Felicity is a 23-year-old artist and she is homeless. It was a combination of her sincerity, two dozen multicolored tents and the spirit of a mini-revolution that endeared me to the whole gathering and evoked memories of the 2004 Orange Revolution in Ukraine.
Its seventh anniversary is just around the corner and if November tantalizes taste buds with Thanksgiving holiday in the U.S., in Ukraine, this month is associated with freezing crowds dressed in orange on Independence Square.
Felicity gave me a tour of the campgrounds and I could not help comparing the American protest with its Ukrainian older sibling.
About 100 protesters who stayed in the tents were homeless, she said; sitting in camping chairs with wood chips and hey spread on the pavement, they left an impression of a traveling circus.
There was nothing funny about their cause though, although many have struggled to explain it.
“We want them to take notice of us,” said Felicity referring to the government. “We want them to separate money from politics, create jobs and stop serving the wealthy. People have gotten so overwhelmed with things, you know, like all these cars, clothes, computers,” she said throwing her hands in the air emotionally.
I could see why she was upset. With Christmas trees already on sale and stores flogging first holiday gifts two months before Santa’s official day, you can’t get a better feel of a consumerism culture than this.
In cafes, it is difficult to find a table without someone using a computer behind it. The newspapers discuss new culinary applications for tablets that will soon replace cookbooks.
This wireless and virtual generation seems to have gone haywire over stuff.
It was different in Ukraine seven years ago. People were also indignant with the government serving the rich. They were demanding fair elections and freedom of speech and assembly.
Most of the protesters were not homeless; quite the opposite – middle class professionals took time off work to camp on Independence Square or if they couldn’t, they brought food, clothing and other supplies to those who needed them.
Felicity Nicole Sunshine, a participant of the Occupy Wall Street movement against corporate influence on democracy and the growing disparity in American wealth. (Yuliya Popova)
Bankers, teachers and doctors camped for the chance to be able to travel freely, provide better education to their children, buy new homes and finally catch up with Western civilizations and the “stuff” they invented.
Felicity has all that. She does not need a visa to travel and she can send her children to school without paying a bribe to the principal. But this pink-haired woman, who said she was an artist, wanted something else, what it is – she struggled to define and it’s her and other protesters’ major weak spot.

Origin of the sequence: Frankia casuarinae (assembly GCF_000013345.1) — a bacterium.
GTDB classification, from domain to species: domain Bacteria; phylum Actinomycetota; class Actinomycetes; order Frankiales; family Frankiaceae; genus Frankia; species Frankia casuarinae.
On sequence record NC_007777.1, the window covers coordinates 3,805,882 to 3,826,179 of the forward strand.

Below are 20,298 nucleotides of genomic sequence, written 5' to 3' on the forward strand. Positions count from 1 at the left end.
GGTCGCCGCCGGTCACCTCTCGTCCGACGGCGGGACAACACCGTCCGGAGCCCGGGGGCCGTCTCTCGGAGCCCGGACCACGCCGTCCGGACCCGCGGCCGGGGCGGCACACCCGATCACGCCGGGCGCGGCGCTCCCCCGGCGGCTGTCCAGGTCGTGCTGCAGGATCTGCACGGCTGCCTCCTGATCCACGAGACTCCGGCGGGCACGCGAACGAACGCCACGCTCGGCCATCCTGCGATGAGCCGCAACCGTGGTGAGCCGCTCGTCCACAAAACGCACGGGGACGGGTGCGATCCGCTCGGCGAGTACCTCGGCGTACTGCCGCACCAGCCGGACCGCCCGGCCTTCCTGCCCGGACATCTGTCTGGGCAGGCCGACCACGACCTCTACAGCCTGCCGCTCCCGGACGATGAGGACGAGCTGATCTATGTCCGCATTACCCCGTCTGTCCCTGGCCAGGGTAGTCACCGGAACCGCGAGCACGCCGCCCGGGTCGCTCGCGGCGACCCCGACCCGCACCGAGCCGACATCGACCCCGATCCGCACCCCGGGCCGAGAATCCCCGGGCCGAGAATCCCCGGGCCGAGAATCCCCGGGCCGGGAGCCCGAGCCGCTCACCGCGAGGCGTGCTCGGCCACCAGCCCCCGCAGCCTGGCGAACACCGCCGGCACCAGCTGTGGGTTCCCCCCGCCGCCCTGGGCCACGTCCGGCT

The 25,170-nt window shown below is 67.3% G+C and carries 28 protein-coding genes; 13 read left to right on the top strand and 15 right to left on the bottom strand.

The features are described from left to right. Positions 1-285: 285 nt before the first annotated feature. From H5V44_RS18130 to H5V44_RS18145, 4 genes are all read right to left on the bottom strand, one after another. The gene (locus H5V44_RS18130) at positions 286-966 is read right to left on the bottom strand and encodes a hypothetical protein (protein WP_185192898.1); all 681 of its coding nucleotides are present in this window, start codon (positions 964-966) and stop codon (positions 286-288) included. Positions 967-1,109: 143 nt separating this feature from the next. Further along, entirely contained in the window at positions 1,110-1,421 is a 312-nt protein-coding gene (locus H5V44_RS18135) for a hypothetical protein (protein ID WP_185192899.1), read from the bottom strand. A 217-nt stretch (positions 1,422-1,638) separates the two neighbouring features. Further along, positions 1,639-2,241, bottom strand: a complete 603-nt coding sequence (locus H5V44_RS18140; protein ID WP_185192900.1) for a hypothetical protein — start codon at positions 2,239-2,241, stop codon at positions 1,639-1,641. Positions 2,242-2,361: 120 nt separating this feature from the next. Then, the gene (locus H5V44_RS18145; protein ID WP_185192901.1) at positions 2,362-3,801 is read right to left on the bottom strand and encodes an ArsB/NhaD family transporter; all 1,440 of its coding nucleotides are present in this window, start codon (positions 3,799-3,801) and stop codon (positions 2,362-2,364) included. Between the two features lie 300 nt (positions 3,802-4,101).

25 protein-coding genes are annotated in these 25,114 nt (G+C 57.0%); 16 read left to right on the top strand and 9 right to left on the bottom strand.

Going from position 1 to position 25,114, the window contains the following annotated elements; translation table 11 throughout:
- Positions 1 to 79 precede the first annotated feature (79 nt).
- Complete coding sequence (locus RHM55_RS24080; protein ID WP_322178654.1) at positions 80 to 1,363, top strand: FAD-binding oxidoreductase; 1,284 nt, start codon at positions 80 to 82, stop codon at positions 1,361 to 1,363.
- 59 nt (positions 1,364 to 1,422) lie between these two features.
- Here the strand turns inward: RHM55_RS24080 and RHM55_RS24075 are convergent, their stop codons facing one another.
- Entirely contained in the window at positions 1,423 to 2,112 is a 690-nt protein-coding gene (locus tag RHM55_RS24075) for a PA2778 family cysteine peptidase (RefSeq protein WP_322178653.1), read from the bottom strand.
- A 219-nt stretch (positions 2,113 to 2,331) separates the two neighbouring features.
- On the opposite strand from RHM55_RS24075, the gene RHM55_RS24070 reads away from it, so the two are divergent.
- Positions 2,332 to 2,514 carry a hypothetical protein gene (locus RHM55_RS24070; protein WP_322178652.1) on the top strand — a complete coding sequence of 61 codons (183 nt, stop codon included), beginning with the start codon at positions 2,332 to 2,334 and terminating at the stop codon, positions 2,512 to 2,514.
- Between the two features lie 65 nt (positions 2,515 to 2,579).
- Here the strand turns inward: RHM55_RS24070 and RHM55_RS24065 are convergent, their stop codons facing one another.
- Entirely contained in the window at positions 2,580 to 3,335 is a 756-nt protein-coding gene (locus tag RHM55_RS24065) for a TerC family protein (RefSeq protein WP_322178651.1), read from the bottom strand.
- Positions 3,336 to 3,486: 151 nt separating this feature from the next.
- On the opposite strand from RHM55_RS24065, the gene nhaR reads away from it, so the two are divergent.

The movement, which fever caught on with many big cities in the U.S. and rolled across the border to countries from Australia to Russia, doesn’t have a leader.
Nor does it have a specific set of demands, apart from calling on corporations to reduce their pressure on government and asking people to dump their banks.
In Ukraine, we had leaders and we had specific demands. We had pop singers rekindle the fire with “It’s nearly spring outside the window” in subzero temperatures.
Look where we are now – the igniter of the Orange Revolution Yulia Tymoshenko is in prison, her former ally and now ex-President Viktor Yushchenko called her his biggest mistake on his last day in office and their old-time foe Viktor Yanukovych is running the show again as if 2004 never happened. Is it because we (or they) wanted too much?
Felicity said that whatever happens with their camp (and it was cleared earlier this week), they got what they wanted. She said officials promised to build a new shelter, which she could use, and she made new friends outside the city hall.
Together, they were growing lettuce in a large crate by the lamppost and prayed in a multi-faith tent. They borrowed books from a makeshift library and practiced some form of martial arts with long sticks.
However, this ostensible unity and harmony was tainted by a murder near the campgrounds last week. “It’s Oakland, things like this happen here all the time,” she shrugged.
Neither there was violence, nor there was cabbage growing on Independence Square seven winters ago. There was hope and a belief in the greater good – short-lived but pungent and contagious. In a way, the Ukrainian revolution surpassed the Occupy movement before it even took off. But that doesn’t keep us warm at night.
Kyiv Post lifestyle editor Yuliya Popova can be reached at firstname.lastname@example.org.
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